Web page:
We loved this article so much, that we thought that we would run another viewpoint.
We caught up with Oliver Wearing, a bookseller and one half of book podcasting duo Looks and Books. This article gives a different perspective on working with books. It also highlights an equal amount of passion and reverie for the written word.
What is your job title?
What does your day-to-day look like?
In a word: books. Selling books, carrying books, re-arranging books, recommending books, endlessly receiving paper cuts from books – we do it all. They seem to multiply like little paper rabbits, which is both the best and worst part of the job. I’ve worked in retail and customer service before, but being a bookseller is a different ball game entirely.
Personally, I find that because books are so deeply personal to our individual lived experience, there’s a level of trust in the bookseller/customer relationship. This gives even the more menial aspects of my job a real sense of soul. There’s also a coffee shop in our store, so at the very least, my blood supply is always well-caffeinated.
How many books do you read a month?
Although I’m not allowed to read on-shift (tragic, I know). My staff discount and propensity for receiving proofs from publicists means that almost all of my spare time is spent flicking through pages. As a result I am always almost missing my stop on the tube as a result.
I typically read two books at a time – one fiction, one non-fiction – and I also co-host a literary and fashion podcast called Looks and Books, where we run a bi-weekly book club. If I had to put a number on it, I’d say 4 in a bad month. 6-8 in a good one.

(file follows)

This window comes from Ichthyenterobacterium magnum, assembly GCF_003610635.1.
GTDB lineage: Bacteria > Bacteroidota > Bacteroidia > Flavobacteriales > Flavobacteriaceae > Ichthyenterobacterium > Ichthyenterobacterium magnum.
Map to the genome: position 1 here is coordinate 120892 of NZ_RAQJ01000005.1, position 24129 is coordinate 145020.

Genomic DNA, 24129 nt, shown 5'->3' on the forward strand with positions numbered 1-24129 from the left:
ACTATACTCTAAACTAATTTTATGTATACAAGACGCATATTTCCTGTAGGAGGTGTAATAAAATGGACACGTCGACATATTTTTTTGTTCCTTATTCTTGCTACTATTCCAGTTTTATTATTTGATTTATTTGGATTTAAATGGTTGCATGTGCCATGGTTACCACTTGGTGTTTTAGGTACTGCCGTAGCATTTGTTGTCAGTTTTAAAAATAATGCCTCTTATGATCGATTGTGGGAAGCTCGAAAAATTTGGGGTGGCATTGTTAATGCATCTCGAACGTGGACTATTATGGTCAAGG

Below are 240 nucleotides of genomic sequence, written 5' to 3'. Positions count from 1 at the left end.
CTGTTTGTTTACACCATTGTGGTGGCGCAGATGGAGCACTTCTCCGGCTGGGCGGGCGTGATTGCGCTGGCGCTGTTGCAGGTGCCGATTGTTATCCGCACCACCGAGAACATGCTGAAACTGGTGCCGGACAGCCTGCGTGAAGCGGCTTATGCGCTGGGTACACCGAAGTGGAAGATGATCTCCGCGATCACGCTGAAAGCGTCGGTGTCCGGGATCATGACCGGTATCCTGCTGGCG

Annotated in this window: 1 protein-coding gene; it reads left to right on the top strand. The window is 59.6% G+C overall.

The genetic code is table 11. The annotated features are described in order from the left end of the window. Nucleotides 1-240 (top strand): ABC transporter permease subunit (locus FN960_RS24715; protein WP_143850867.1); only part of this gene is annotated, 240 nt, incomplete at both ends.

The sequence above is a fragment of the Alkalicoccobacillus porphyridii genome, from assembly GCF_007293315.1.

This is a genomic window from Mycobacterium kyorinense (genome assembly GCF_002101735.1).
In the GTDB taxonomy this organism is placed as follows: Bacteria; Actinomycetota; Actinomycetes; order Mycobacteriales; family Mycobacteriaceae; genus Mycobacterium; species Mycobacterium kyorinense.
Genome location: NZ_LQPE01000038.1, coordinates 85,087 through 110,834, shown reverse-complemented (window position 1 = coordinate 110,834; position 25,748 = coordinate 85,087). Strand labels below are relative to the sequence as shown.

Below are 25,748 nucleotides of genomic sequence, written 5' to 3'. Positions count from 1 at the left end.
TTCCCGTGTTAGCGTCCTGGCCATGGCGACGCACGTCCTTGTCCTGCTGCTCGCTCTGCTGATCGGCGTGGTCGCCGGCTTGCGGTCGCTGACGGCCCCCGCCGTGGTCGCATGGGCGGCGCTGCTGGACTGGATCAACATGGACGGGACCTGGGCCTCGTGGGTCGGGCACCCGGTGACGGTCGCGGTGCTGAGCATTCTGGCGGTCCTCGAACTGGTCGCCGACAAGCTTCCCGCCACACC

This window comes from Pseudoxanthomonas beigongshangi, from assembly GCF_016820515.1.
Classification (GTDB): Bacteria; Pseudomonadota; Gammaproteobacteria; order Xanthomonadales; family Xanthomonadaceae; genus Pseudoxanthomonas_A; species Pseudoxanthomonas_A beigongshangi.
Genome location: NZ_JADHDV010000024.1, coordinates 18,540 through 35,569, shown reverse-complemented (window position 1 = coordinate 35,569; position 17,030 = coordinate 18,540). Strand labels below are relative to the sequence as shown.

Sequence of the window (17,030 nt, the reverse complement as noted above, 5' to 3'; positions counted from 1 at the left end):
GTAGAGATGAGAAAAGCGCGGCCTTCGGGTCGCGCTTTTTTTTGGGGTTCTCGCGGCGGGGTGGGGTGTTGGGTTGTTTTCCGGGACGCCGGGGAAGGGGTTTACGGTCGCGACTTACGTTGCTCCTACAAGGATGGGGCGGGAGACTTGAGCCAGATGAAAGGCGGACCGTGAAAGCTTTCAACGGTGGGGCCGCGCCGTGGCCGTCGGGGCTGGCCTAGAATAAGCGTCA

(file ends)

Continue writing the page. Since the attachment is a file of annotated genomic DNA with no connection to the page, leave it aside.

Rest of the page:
Why did you choose this career path?
Growing up, I never liked to think about the future or how I’d spend the rest of my life. I was compliant and malleable to the opinions of those around me. Meaning that my ‘career ambitions’ at any given time were what my family had told me I should do. After a failed work experience and countless nights of dead-end career research, my sixteen-year-old self finally figured out that I have to be genuinely invested in something to dedicate myself to it entirely.
At this time, I was developing connections with authors that transcended the A-Level syllabus – Sylvia Plath, Jeffrey Eugenides, Virginia Woolf. In a stroke of uncharacteristically rare genius, I made a decision that eventually led me to three incredible years studying English at university.
After I graduated, I still had no idea what I wanted to do with my life, except that I wanted it to involve reading. Well, that was a year and a half ago and since then, I’ve been working tirelessly to establish a career for myself within the publishing industry. I don’t know how long I’ll work as a bookseller, but every day I’m surrounded by books and people who love books, and that’s all that I can ask for.
What is your favourite book?
Now, this is a notoriously tricky question, and I’m going to have to give two answers. The first is Just Kids by Patti Smith. Simply because it is the most stylistically beautiful, affecting and inspiring book I’ve ever read. That answer never changes.
My second choice in the best book I’ve read recently, which is This Really Isn’t About You by Jean Hannah Edelstein. It’s profoundly observed, wryly unsentimental and deftly written, and I couldn’t recommend it more. Go out and buy it in your droves.
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